This is a love song, as only Blue Öyster Cult could write. The cryptic lyrics are about a man who has tried three times to break off a relationship, only to come back to his lover each time. The song ends with the man vowing that "the fourth time around is the last time around," leaving the listener to draw his or her own conclusion as to whether it will turn out any differently.
This was the last of five Blue Öyster Cult songs with a lyric from Patti Smith (The band's guitarist Buck Dharma wrote the music and sang lead). Smith had not yet released her first solo album when she started contributing lyrics to the band, which welcomed various associates - often music journalists - to offer them up. Smith and BÖC keyboard player Allen Lanier dated for a while, but by the early '80s, they had broken up and she had married Fred "Sonic" Smith and had her first child. The "Shooting Shark" lyric is one of her few musical endeavors in the '80s.
The bass player on this song was session musician Randy Jackson, who went on to become a prominent A&R man and, most famously, a judge on American Idol.
Fittingly enough, this song coincided with the band's "jumping the shark" - the start of their gradual decline. This single and the album it came from, The Revolution By Night, were only modestly successful commercially. Several lineup changes followed, including a brief reunion of the band's original roster, but Blue Oyster Cult could never recapture the commercial success they enjoyed during the 1970s.
The Revölution by Night album was produced by Bruce Fairbairn, who went on to produce several Aerosmith albums.
The album title, like the name of the band itself, is properly rendered with an umlaut over the first letter "o". Blue Oyster Cult was one of the first bands to use the so-called "heavy-metal umlaut," a gimmick famously parodied by the fictional band Spinal Tap, who put the umlaut over a consonant.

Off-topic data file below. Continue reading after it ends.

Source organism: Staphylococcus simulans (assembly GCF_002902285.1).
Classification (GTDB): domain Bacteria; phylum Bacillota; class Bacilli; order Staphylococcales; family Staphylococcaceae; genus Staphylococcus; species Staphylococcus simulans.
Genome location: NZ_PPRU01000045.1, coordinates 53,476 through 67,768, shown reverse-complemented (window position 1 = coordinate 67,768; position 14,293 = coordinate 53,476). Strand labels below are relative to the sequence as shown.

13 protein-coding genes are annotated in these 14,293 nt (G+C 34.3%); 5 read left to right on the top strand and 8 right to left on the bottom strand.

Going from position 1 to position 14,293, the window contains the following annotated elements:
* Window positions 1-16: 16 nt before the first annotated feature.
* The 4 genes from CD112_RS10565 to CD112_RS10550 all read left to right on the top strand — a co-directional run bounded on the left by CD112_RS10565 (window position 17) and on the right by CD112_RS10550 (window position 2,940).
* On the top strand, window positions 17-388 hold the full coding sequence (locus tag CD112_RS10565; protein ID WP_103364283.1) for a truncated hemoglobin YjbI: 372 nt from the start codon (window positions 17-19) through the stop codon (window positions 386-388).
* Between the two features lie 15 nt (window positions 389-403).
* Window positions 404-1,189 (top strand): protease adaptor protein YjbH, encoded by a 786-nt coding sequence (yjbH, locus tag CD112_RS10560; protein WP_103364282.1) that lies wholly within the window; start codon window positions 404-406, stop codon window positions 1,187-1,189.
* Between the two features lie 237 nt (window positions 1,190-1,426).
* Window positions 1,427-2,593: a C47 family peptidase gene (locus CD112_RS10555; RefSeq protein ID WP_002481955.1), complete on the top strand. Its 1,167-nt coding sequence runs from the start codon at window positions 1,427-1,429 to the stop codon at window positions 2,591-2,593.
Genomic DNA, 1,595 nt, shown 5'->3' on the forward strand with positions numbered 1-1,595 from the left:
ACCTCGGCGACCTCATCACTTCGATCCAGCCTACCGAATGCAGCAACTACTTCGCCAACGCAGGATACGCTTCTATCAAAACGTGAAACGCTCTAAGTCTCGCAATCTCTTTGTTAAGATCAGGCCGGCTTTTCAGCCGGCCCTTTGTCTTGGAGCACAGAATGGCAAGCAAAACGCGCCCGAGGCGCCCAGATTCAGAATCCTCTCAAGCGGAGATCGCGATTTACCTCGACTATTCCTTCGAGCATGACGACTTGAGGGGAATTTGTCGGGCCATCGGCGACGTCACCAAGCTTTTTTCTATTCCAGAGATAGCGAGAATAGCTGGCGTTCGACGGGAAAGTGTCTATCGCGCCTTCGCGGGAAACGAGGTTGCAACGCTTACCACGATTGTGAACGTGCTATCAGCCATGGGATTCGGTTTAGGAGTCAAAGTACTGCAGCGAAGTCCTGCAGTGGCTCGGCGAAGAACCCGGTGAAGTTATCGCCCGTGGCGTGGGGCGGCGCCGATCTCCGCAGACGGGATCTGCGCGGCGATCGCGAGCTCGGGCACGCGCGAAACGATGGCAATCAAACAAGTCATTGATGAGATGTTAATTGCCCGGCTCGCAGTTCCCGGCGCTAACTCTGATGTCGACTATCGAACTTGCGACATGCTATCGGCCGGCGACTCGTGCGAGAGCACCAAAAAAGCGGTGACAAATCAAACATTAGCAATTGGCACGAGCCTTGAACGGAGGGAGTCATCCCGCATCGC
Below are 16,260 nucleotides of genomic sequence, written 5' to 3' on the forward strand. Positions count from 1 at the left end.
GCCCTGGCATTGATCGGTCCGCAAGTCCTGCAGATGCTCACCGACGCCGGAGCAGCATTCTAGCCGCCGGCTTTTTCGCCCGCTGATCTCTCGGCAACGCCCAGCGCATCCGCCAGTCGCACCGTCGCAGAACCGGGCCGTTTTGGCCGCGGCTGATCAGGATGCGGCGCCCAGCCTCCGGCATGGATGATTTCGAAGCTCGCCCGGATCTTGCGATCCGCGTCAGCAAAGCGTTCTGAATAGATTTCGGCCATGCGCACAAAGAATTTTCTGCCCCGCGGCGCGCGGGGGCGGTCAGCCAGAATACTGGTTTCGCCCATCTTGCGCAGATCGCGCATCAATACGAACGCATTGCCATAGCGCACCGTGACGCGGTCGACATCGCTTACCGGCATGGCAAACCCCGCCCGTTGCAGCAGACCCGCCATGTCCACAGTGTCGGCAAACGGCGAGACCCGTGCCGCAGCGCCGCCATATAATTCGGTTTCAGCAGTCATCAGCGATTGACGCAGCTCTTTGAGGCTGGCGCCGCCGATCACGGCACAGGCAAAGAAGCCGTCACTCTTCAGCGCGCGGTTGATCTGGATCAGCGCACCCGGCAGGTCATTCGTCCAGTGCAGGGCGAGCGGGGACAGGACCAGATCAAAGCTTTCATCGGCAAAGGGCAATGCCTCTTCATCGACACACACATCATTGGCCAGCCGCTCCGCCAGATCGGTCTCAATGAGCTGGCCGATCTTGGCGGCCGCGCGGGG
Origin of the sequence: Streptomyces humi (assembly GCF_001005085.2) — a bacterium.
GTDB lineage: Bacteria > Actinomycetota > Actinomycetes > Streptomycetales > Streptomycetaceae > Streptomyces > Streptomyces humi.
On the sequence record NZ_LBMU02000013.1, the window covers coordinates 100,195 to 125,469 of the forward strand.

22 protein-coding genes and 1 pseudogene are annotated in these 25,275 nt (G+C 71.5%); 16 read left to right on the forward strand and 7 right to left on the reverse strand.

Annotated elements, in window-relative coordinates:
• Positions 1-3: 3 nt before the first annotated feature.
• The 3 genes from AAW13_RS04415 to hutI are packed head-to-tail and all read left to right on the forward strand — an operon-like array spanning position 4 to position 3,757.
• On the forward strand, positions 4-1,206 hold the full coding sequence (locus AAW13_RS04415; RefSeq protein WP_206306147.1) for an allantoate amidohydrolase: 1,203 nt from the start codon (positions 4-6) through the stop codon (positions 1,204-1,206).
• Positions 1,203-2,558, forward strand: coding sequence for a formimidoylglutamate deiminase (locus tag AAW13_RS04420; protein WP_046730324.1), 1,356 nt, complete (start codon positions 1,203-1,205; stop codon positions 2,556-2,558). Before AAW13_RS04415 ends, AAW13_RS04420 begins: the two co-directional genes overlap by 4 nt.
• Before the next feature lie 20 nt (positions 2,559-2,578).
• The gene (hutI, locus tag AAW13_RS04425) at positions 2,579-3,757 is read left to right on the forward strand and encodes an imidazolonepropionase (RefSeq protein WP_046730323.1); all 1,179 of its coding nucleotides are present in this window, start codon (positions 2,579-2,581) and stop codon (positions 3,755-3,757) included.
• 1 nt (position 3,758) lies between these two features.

Suggestion credit: Joshua - La Crosse, WI
The band made a video for this song that was directed by Francis Delia. In the clip, Buck Dharma visits a shaman and becomes delusional, with lots of strange hallucinations. At one point, he grabs a woman who turns out to be a goat.
Eric from Concord, CaThe San Jose Sharks organist used to play this song 30+ before the game started, before the teams came out for the pre-game warm ups.
Brian from Fremont, CaBased on a poem by Patti Smith.
Chris from San Antonio, TxI actually heard this song on 104.5 in San Antonio a few weeks go on a "heavy metal hour" show and it re-kindled my interest in the BOC of this era. I couldn't believe they were playing it!!!
Kick out the jams.
Luke from Dayton, OhBOC is a really under rated band,yet there so freakin awesome
5cats from Winnipeg, MbThe Shooting Shark is some sort of omen (probably a bad one). This was a grat record, every track is solid, it should have spawned 3-4 hits, they all have killer lyrics (BOC's trademark, eh?) but somehow it remained obscure. Shadow Of California has a catchy line: 'Night makes right...' it doesn't get much better than that.
Kent from Pittsfield, IlCan anyone explain what a "shooting shark" is and how it can light up the school?
Don from San Antonio, TxYeah - this one was a great song. I thought it was worthy of a better push by the powers that be. The sun seemed to be setting on BOC and this song was a casualty of that and fell through the cracks. But on the bright side, it got just enough airplay for the few of us that liked it to hear it and persure getting a copy...if it wasn't for that lil' push, we wouldn't have heard it at all. That was Randy Jackson?! The slap-pop bass SHREDS on that song, "Dog"!
Allen from Bicknell, Ini remember this song back in 1983-84.back when there were more live(not satellite)stations.i don't understand why "classic rock" stations don't play more b.o.c. classic rock radio has become a "drive-by" format,predictable and boring.you won't hear this one anymore-too bad.